There are two main areas in the field of geography: human geography, which involves looking at people and cities, and physical geography, which is more scientific.
As well as there being plenty of more general Geography degree courses available, many universities offer more specialised courses
Most general geography courses cover both areas in the first year before allowing students to specialise in the second and third years, culminating with a dissertation in the final year.
Geography is also a popular course to combine with other subjects – such as History, Politics, or Economics – so this could be a good option if you want to widen your career prospects after graduation.
Here’s more about Geography degrees and writing the perfect personal statement to make your application successful.
You can expect to look at people and places, culture in different regions, the way society and nature interact, and the vast array of different landscapes on planet Earth.
Field trips are a common feature of all Geography degree courses. Several universities offer a year abroad and nearly all universities offer shorter residential trips to explore the physical and social geography of towns and cities across the world.
While human geography degrees are tied closely to politics, economics and cultural studies, physical geography is classed as an environmental science and is linked to the likes of geology and ecology.
Most universities also offer students the chance to focus even more specifically when it comes to specialised degrees such as Coastal Geography and Marine Geography.
Universities across the UK offer Geography degree courses, with some being more specialist than others.
Here are some of the universities you could consider if you want to study a Geography degree:
These personal statement tips are useful no matter what degree course you’re applying for:
Do research your subject thoroughly –there’s nothing worse for an admissions tutor than reading a personal statement from someone who has clearly applied for the wrong course because they haven’t researched it properly.
Don’t try and force topics together –if there isn’t an obvious link between two topics – such as your part time job at McDonalds and Geography – then don’t try to make one!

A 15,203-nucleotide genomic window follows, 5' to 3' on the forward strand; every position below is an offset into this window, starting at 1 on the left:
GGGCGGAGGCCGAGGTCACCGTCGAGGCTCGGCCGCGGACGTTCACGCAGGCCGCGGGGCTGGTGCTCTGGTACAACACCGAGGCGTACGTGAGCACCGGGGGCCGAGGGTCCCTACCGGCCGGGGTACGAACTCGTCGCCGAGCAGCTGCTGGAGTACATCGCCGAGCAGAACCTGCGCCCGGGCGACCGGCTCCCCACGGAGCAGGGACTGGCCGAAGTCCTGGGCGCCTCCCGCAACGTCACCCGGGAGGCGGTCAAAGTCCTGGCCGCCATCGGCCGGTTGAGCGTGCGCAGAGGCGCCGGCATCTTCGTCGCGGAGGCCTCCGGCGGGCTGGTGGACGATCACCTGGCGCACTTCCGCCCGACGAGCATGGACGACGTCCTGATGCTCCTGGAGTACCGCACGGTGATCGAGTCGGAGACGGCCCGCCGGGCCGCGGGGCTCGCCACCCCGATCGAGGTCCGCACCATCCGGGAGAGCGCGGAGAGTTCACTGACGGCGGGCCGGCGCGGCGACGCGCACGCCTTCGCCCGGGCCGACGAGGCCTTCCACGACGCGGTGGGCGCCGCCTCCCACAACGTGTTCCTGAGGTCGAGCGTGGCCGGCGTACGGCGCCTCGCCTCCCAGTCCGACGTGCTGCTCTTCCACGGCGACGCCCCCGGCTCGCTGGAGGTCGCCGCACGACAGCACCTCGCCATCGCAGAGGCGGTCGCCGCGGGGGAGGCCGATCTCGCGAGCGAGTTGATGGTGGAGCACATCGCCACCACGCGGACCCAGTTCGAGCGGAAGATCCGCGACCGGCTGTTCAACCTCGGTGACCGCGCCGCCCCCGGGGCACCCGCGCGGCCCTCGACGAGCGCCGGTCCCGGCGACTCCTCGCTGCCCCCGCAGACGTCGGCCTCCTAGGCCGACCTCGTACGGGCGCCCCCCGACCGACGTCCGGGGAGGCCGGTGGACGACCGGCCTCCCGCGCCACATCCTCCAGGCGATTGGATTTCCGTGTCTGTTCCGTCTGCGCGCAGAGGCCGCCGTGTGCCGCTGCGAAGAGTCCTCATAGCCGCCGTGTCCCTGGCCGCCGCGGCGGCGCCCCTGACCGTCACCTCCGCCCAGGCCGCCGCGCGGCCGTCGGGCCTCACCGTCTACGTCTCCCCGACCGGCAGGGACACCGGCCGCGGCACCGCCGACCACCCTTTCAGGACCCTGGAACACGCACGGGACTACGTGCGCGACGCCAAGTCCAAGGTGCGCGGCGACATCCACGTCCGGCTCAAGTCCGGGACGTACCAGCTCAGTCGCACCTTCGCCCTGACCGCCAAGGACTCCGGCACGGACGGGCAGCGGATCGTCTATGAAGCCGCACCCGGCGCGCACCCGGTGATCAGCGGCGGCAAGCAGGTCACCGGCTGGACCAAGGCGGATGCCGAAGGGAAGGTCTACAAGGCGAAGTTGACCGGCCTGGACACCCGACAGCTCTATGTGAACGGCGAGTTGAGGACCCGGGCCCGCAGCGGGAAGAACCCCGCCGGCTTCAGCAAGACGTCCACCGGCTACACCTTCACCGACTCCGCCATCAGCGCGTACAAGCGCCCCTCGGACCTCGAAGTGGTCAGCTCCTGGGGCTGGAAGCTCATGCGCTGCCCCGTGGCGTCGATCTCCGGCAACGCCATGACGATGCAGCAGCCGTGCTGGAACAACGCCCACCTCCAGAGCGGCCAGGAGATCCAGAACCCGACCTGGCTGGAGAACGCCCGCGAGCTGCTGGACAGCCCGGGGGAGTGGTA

Do evaluate and explain the things you’ve done –avoid simply saying “I’ve done this” or “I did that” – explain exactly what you did and evaluate what you learnt from that experience.
Don’t overcomplicate things –too many complicated ideas in a personal statement can make it seem frenzied and rushed. Choose one or two academic ideas and write about them clearly and concisely.
Do make the most of the space you’ve got –we admit there isn’t a huge word count for a personal statement, but if you use the character limit wisely you’ll have plenty of room to express yourself.
Don’t forget to proofread –triple check your spelling and grammar. Silly mistakes could cost you your place at university if you don’t take the time to read through what you’ve written thoroughly.
As well as the top tips we’ve given you above, there are also some subject specific advice we can give if you’re applying for a Geography degree.
Talk about your wider reading
Universities want to see what’s motivated you to apply for their Geography course and what you’ve been doing to further your knowledge.
Discuss the books, journals, magazines, and websites that you regularly read as evidence that you have an extended interest in the subject beyond what you’ve learnt at school and college.
Talk about your particular areas of interest
For example, if you’re really interested in glaciology, tourism areas, tropical savannas, coastal zones, or geopolitics – talk about!
The whole point of a personal statement is to stand out from the other applicants so take the opportunity to say more than just “I enjoy geography”.
Talk about specialist areas if you’re applying for a more specialised course
If your UCAS choices include some more specialised Geography courses then talk about these areas in your personal statement to show your interest and experience.
For example, you could discuss the social conditions of places you’ve travelled to, interesting things you’ve read about a particular area within the field of geography, or environmental debates and policies.